Tragedy, nostalgia, suffering mom, etc.If you don’t get a sense of what “My Brother” (Uri Hyeong) is going to be about just from the title, chances are it will be hard to make sense of it even after you’ve seen it.
A nostalgic tale of two brothers growing up in the port city of Busan, “My Brother” attempts to get somewhat beyond its title’s simplicity by emphasizing aspects of brotherhood that were supposedly lost with the modernization of Korea. But the story itself does little more than romanticize macho fantasy, blending tragedy and nostalgia; it repeats techniques and story elements that have been used before in Korean films, recently in “Friend” and “Once Upon a Time in School.”
“My Brother” begins right after the death of Sung-hyun (played by Shin Ha-gyun), the older brother of a rowdy, handsome young man, Jong-hyun (played by Won Bin). Jong-hyun visits a studio to pick up some photos his brother took just before he died. He stands there waiting. The next scene goes back to the siblings’ childhood, with narration by Jong-hyun.
“My Brother” is the story of two brothers who choose different paths in life. After his mother loses all her money in a theft, Jong-hyun goes to work for a gangster to pay back the family debts; Sung-hyun enters a prestigious medical school in Seoul. The tragedy continues when Sung-hyun ― who came home to visit their mother on weekends ― gets killed by the son of someone Jong-hyun threatened in order to extort money for his boss.
The film is ambiguous about its time period; it only hints that it’s set in the late ’70s by way of the cars, the style of the school uniforms and the way the girls behave (though in one scene a character on a bus reads a TOIEC English textbook, which was introduced much later).
By now, there almost seems to be a formula for films about growing up in the ’70s in Korea. Many take place in boys’ schools, with narration by one of the characters. The roles are laid out clearly in many of these films: there are aggressive boys, a sacrificing mother, a bullying teacher and a pretty girl unsure of what she wants.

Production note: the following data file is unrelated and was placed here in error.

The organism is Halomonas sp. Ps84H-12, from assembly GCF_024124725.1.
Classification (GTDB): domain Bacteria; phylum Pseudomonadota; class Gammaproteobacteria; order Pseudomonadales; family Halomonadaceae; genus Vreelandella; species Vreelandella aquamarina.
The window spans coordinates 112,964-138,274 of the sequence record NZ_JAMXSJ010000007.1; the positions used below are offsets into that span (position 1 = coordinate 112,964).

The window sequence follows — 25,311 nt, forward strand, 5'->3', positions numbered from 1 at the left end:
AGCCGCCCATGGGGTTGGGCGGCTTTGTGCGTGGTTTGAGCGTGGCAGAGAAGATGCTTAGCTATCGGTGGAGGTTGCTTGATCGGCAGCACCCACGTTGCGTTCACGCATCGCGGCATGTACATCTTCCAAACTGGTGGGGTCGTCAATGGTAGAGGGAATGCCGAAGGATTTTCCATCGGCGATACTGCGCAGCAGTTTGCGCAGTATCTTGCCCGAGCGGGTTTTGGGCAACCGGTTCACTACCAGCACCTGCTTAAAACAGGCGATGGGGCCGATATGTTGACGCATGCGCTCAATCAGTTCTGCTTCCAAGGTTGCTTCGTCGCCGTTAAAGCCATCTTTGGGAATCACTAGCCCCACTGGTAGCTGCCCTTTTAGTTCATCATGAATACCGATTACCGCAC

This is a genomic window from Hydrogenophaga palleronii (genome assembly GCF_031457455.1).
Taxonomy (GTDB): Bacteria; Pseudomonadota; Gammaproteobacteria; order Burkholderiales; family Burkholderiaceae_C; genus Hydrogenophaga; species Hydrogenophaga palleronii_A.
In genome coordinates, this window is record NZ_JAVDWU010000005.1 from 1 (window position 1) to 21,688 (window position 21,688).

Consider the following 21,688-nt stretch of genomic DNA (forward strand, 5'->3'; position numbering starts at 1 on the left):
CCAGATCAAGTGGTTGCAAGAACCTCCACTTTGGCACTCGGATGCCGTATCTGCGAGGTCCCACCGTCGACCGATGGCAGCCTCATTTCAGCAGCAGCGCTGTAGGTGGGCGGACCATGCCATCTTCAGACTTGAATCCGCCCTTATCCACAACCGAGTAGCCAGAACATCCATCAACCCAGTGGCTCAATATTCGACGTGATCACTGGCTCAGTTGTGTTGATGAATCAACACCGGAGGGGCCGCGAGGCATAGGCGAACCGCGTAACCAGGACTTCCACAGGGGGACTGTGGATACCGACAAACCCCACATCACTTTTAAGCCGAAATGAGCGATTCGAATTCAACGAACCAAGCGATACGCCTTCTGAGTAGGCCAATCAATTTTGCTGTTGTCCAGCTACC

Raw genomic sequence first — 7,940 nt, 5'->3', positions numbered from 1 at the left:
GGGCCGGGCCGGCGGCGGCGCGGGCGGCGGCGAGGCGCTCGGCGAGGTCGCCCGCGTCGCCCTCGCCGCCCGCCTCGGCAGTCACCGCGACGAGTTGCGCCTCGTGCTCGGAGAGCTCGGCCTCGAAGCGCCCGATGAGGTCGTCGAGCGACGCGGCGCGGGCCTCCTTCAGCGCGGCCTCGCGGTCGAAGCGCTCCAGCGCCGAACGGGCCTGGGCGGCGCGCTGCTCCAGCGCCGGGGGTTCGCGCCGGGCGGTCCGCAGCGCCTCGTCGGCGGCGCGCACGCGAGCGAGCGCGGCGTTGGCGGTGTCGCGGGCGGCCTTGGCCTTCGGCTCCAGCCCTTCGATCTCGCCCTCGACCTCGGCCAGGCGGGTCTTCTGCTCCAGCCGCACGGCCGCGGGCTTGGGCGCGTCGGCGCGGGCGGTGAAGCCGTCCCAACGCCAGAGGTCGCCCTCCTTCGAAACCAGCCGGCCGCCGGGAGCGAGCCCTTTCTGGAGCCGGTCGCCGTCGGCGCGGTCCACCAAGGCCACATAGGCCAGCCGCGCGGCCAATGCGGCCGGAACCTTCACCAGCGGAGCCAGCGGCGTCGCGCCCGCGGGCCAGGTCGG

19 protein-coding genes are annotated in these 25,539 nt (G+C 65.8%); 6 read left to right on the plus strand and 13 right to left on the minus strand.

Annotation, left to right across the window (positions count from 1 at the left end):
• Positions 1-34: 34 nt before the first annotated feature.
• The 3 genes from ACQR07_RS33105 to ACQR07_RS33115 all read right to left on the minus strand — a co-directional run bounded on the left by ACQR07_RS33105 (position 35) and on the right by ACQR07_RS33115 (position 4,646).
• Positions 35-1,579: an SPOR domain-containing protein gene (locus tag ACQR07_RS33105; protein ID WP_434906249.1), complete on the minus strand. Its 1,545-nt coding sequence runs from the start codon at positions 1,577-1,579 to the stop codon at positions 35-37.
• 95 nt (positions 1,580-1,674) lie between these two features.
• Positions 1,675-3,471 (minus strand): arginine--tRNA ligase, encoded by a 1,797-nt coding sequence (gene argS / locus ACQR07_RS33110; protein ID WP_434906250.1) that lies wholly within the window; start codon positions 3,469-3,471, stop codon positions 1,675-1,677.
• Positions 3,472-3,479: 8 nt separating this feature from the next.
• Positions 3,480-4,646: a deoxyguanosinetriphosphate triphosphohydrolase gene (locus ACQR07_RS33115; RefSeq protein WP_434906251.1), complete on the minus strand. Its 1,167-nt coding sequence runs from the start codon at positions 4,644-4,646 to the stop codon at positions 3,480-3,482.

“My Brother” draws on experiences that might stimulate a sense of nostalgia for people who went to school in the ’70s and ’80s ― a poetry reading, for instance, and the uniforms of the time. But that’s pretty much all it does.
In fact, some of the dialogue is so cliched that it’s hard to figure out whether it’s meant to be a joke. In one scene, Sung-hyun asks his little brother a favor after a big fight, saying, “Just for once, call me hyeong,” an honorific for “older brother” that he never used.
Considering the way the film relies on melodramatic, boyish fantasy, viewers might think they’re watching a reincarnation of “Friend,” the film about four Busan high school friends that attracted eight million viewers in 2001. But unlike “Friend,” “My Brother” is a reminder that tragedy and nostalgia don’t always mix.
My Brother (Uri Hyeong)
Drama / Korean
by Park Soo-mee
“My Brother” is being shown nightly with English subtitles at Cine Core in Jongno 3-ga, central Seoul (02-2285-2090). Screenings are at 8:30 p.m. Monday to Friday and at 6:15 p.m. Saturdays and Sundays.
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